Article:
Why Your Face Mask May Need an Upgrade
N95 respirators offer better protection against COVID than cloth and surgical coverings, CDC says
Older adults and people who have medical conditions that put them at higher risk for severe illness from COVID-19 may want to consider swapping out their cloth mask for an N95 mask, also known as a respirator. The same goes for people who are taking care of someone who is sick with COVID-19 and for grocery store workers, bus drivers and other individuals whose jobs require them to interact with the public. A long plane or train ride may also warrant a switch.
When well-fitted and worn properly, respirator masks are better at filtering out virus-sized particles and can provide a higher level of protection against COVID-19 than other types of face masks, the Centers for Disease Control and Prevention (CDC) says in its newly revised mask guidance. But the agency stops short of recommending one mask over another, instead emphasizing that any mask is better than no mask, especially with the highly contagious omicron variant circulating.
“We want to provide Americans the best and most updated information to choose what mask is going to be right for them,” CDC Director Rochelle Walensky, M.D., said about the new guidance ahead of its release.
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Loosely woven cloth masks provide the least protection, the CDC’s Jan. 14 update says, while layered finely woven products offer more. Well-fitting surgical masks and KN95s (respirators that meets an international standard) are better barriers than cloth masks. For the greatest protection, look for respirators approved by the National Institute for Occupational Safety and Health (NIOSH). They can filter at least 95 percent of particles in the air, as the name, N95, suggests.
Throughout most of the pandemic, however, Americans have been told to reserve N95s and other medical-grade masks for health care workers due to supply shortages. But health officials say these masks are now “widely available," and in the wake of omicron, which is causing a record-breaking surge in COVID-19 cases and hospitalizations, health experts have been encouraging Americans to make the switch. (Specially labeled “surgical” N95 respirators should still be reserved for health care workers.)
More than 1 million new cases of COVID-19 were recorded on Jan. 10. The previous record, in January 2021, clocked in under 300,000.
Finding a good fit is key
The key to enhanced protection for any mask, including respirators, is a proper fit, experts say. What you don’t want are gaps along the edges or around the nose that can let air in and out. (The virus that causes COVID-19 travels in small respiratory droplets in the air.)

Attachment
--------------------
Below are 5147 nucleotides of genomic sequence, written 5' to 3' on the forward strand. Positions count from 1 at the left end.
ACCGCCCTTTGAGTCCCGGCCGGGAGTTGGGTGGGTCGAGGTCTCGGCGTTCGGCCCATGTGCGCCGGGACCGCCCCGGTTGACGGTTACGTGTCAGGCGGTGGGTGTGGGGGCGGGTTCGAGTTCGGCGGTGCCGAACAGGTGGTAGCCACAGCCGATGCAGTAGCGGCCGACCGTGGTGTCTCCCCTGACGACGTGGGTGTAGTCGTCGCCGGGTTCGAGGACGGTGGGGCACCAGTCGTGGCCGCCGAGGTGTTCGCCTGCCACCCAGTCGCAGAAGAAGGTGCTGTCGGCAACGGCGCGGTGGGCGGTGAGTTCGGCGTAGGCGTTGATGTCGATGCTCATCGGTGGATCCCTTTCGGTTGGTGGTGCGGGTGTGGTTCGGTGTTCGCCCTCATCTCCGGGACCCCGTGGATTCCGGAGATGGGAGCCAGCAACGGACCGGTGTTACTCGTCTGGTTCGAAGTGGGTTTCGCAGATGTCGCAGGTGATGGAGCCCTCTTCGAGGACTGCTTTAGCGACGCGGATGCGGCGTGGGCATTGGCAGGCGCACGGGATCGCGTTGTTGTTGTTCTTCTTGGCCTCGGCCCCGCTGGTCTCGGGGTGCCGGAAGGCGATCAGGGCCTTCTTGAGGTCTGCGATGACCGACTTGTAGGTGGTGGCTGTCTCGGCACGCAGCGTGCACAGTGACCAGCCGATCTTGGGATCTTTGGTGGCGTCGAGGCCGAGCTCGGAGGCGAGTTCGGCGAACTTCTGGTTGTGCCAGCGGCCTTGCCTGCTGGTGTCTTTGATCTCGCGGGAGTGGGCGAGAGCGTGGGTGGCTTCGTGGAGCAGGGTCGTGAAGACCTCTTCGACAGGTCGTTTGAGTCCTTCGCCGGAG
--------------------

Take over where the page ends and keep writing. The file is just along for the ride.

“If the mask has a good fit, you will feel warm air come through the front of the mask and may be able to see the mask material move in and out with each breath,” the CDC says.
Respirators should form a seal to the face to work properly, the CDC says. Another factor to consider when choosing a respirator: Look for markings printed on the product to verify its authenticity. The CDC has information on what to look for when purchasing an N95 or KN95 mask.
If you don’t have access to a respirator mask, which can cost upwards of $20 for one or a box of multiple, or choose not to wear one, doubling up — wearing a cloth mask over a surgical one — can improve the fit of your mask. Opting for a mask that attaches behind the neck and head with either elastic bands or ties (instead of ear loops) is another option, the CDC says.
Even with the new guidance, Walensky maintains that the best mask “is the one that you will wear and the one you can keep on all day long — that you can tolerate in public, indoor settings and tolerate where you need to wear it.”
President Joe Biden on Jan. 13 said that the government is working to distribute “high-quality masks” to all Americans for free. These N95 masks will be available at pharmacies and community health centers throughout the country beginning late January; administration officials have said the program will be fully up and running by early February.
Rachel Nania writes about health care and health policy for AARP. Previously she was a reporter and editor for WTOP Radio in Washington, D.C. A recipient of a Gracie Award and a regional Edward R. Murrow Award, she also participated in a dementia fellowship with the National Press Foundation.
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This information was published in the January/February 2022 edition of the AARP Bulletin.